WTO ruling on China not justifiable

Updated: 2012-02-06 10:18

By Mei Xinyu (China Daily)

  Print Mail Large Medium  Small 分享按钮 0

On Jan 30, the World Trade Organization Appellate Body released its reports on China's appeal against a WTO Panel report on its exports of raw materials on July 5, 2011.

The Appellate Body's reports supported some of China's appeals by declaring moot and of no legal effect several Panel claims concerning export quota administration and allocation, export licensing requirements, and a minimum export price requirement. But it upheld the key part of the previous ruling, namely that China's restrictions on exports of key raw materials broke WTO trade rules.

The ruling, if it comes into effect, will put great pressure on China's production and export management of such raw materials as bauxite, coke, fluorspar, magnesium, manganese, silicon carbide, silicon metal, yellow phosphorous and zinc.

However, the ruling is not justified. Since the WTO claims it respects the principle of environmental protection, it should allow its members to take measures for that purpose. China, as the world's factory for high-energy consuming and high-polluting products, has long served overseas consumers at the cost of its environment, and it has the right to change this situation.

Of all relevant measures, export restrictions and tariffs are the most direct and efficient means of cutting the production of these materials, as they prevent many uncertainties and unwanted side effects. Of course, taxing the production of raw materials would have the same effect, but this would require complicated supervision and would thus be extremely costly.

The WTO ruling pressures China to abandon the former, leaving it hardly any choice but to adopt the latter.

But even if China accepts the ruling, the "critical shortage" of raw materials claimed by the suing countries, including the United States, will not be relieved.

Besides, we also need to consider the possibility of Western countries once again changing their attitude towards the issue, as their policies have too many times vacillated under the influence of interest groups. Since they sued China for restricting raw material exports during the bull market, they can naturally ask China to restrict such exports when the market turns bear.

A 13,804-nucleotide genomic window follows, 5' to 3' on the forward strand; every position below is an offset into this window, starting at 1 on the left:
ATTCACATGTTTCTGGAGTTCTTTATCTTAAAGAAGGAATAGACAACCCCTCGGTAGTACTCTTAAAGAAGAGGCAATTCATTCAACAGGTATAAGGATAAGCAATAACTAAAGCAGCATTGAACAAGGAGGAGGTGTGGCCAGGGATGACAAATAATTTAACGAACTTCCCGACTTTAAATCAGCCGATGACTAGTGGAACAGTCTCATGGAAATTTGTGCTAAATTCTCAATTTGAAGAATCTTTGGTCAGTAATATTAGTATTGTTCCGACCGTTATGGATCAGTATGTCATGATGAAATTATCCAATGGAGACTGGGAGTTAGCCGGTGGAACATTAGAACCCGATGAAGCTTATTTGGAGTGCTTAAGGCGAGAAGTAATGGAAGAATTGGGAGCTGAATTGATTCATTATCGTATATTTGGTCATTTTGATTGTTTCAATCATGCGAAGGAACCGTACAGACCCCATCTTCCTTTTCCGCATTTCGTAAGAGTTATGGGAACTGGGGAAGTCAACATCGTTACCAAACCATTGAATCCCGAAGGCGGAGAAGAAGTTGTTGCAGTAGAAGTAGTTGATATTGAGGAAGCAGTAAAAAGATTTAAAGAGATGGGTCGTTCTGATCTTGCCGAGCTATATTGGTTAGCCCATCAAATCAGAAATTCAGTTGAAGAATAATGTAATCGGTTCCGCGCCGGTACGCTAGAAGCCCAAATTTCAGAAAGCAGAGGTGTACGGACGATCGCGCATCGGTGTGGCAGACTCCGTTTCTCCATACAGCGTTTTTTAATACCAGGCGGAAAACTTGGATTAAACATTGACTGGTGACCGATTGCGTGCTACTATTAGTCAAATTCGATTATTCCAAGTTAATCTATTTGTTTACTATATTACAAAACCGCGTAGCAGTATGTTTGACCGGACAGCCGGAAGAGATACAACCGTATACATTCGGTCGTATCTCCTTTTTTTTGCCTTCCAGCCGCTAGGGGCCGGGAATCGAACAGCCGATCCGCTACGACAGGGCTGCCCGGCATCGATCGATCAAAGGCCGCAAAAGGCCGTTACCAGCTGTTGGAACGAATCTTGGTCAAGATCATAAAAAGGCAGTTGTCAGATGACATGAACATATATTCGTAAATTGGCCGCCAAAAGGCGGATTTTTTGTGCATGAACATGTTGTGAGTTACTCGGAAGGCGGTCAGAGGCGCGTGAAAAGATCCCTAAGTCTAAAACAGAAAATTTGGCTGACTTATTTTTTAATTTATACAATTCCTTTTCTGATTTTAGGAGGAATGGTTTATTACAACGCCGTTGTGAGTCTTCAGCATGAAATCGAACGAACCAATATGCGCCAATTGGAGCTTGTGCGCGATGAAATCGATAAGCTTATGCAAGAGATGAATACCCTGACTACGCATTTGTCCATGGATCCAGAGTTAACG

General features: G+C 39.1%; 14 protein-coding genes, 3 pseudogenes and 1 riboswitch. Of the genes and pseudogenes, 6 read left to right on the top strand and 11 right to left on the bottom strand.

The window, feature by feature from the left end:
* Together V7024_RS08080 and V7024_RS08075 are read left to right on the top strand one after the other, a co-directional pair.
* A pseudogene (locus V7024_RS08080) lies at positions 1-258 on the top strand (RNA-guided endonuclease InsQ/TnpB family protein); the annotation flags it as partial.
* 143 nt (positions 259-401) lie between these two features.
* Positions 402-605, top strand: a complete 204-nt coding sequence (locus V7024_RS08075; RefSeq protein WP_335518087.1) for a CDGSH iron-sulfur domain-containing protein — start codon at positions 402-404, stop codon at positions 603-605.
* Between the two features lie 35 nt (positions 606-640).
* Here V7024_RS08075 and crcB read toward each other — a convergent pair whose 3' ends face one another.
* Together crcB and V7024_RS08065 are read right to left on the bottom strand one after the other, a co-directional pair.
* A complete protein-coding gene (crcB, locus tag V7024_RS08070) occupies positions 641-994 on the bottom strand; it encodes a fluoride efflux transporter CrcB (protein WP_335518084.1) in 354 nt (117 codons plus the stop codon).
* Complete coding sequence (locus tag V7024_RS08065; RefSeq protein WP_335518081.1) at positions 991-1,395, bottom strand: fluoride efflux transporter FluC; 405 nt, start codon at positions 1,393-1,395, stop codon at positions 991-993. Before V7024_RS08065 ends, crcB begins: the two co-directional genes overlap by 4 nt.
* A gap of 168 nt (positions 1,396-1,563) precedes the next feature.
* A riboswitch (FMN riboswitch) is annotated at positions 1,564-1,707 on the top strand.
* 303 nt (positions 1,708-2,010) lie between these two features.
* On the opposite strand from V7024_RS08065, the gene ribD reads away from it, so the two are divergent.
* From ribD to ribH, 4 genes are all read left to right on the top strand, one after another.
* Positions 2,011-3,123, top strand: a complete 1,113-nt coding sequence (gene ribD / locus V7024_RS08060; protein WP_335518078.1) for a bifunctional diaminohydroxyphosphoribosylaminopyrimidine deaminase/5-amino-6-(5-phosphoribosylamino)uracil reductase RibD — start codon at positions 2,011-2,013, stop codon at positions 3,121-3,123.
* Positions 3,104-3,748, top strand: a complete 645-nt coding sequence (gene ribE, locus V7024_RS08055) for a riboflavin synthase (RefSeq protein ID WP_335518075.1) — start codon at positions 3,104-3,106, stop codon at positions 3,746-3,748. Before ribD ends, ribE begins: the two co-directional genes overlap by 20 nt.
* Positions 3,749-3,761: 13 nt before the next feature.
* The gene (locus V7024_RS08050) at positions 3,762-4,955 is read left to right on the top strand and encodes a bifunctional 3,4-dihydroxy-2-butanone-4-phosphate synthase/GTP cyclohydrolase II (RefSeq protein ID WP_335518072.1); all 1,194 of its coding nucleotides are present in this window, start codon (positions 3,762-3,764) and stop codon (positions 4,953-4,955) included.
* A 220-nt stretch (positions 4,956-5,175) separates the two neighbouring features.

On Oct 24 2006, the EU Trade Committee issued a report in which they blamed China for restricting raw material exports; one or two years later they decided to change their stance and threatened to take anti-dumping measures against China's exports of raw materials.

Today they have gone back to pressuring China to export more, but as the bull market has already shown some indications of ending, especially since May 2011, no one can be sure they will not change their attitude yet again. So China should be prepared.

Almost immediately after the WTO ruling came out, Karel de Gucht, the EU trade commissioner, said it would force China to drop its export restrictions on the materials named in the case as well as rare earth elements. But the suing countries should notice that their actions might invoke a chain reaction contrary to their own measures.

A widely recognized fact in the international market is that the US and Europe have the strictest export restrictions. Ever since 1949, the US has not only set up a wide-ranging, strict and stubborn restriction mechanism against China, it has also pressured its allies to follow suit. Even after the Cold War it has maintained export restrictions against China, and pushed the Wassenaar Arrangement, to which all signatories restrict exports of technology to China.

The Western countries are pressuring China on its export restrictions but show no intention of easing their own.

The author is a senior researcher at the Ministry of Commerce's Chinese Academy of International Trade and Economic Cooperation.